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Home BIOGRAPHIES Independence INDEPENDENCE / FRANCISCO PRIMO DE VERDAD

INDEPENDENCE / FRANCISCO PRIMO DE VERDAD

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Francisco Primo de Verdad (1760-1808)



B
orn in Ciénega del Rincón, Aguascalientes, Francisco Primo de Verdad was a lawyer of the Royal Audiencia (appellate court) and a prominent member of the College of Lawyers.

 

Francisco Primo de Verdad (1760-1808)



               In 1808 he was a member of the Mexico City Council. When the news arrived that the French had invaded Spain and captured the royal family, he suggested to alderman (regidor) Juan Francisco Azcárate that the Viceroy should call on every official in New Spain in order to establish a provisional government supported by the people.



               Francisco Primo de Verdad argued that, in the absence of a monarch, sovereignty had returned to the people, and he advocated the need to organize a provisional government. He suggested that Viceroy Iturrigaray and the junta should swear allegiance to Ferdinand VII as the one and only king of Spain and the Indies, and he tried to convince them to commit to not recognizing any monarch other than one of Bourbons descent, defending the Kingdom of New Spain, and not surrendering to any power or person outside of the legitimate royal family.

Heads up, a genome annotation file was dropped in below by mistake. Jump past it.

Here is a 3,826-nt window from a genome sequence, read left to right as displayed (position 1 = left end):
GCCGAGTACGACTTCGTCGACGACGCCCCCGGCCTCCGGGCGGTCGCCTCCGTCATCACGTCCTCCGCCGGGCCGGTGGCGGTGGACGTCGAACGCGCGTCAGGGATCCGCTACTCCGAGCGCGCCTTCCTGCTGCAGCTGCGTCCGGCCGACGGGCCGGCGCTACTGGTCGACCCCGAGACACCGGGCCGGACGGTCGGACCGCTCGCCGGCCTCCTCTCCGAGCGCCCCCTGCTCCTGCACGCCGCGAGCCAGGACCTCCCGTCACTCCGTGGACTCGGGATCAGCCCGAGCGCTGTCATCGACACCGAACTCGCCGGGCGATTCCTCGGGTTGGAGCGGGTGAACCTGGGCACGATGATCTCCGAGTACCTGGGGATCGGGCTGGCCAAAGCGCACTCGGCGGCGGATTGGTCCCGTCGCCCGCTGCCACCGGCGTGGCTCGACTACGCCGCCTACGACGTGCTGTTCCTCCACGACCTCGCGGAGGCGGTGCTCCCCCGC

The coup led by Gabriel Yermo ended with the fall of Iturrigaray, and Verdad was imprisoned in the jail of the archdiocese, where he was found dead on the morning of October 4, 1808. It is not clear if he suffered an accident or if he was hung or poisoned, as was said then. Historians such as Lucas Alamán deny the rumor, saying that Verdad was visited and assisted by his family, then buried by his friends in the chapel of the Sanctuary of Guadalupe.

 


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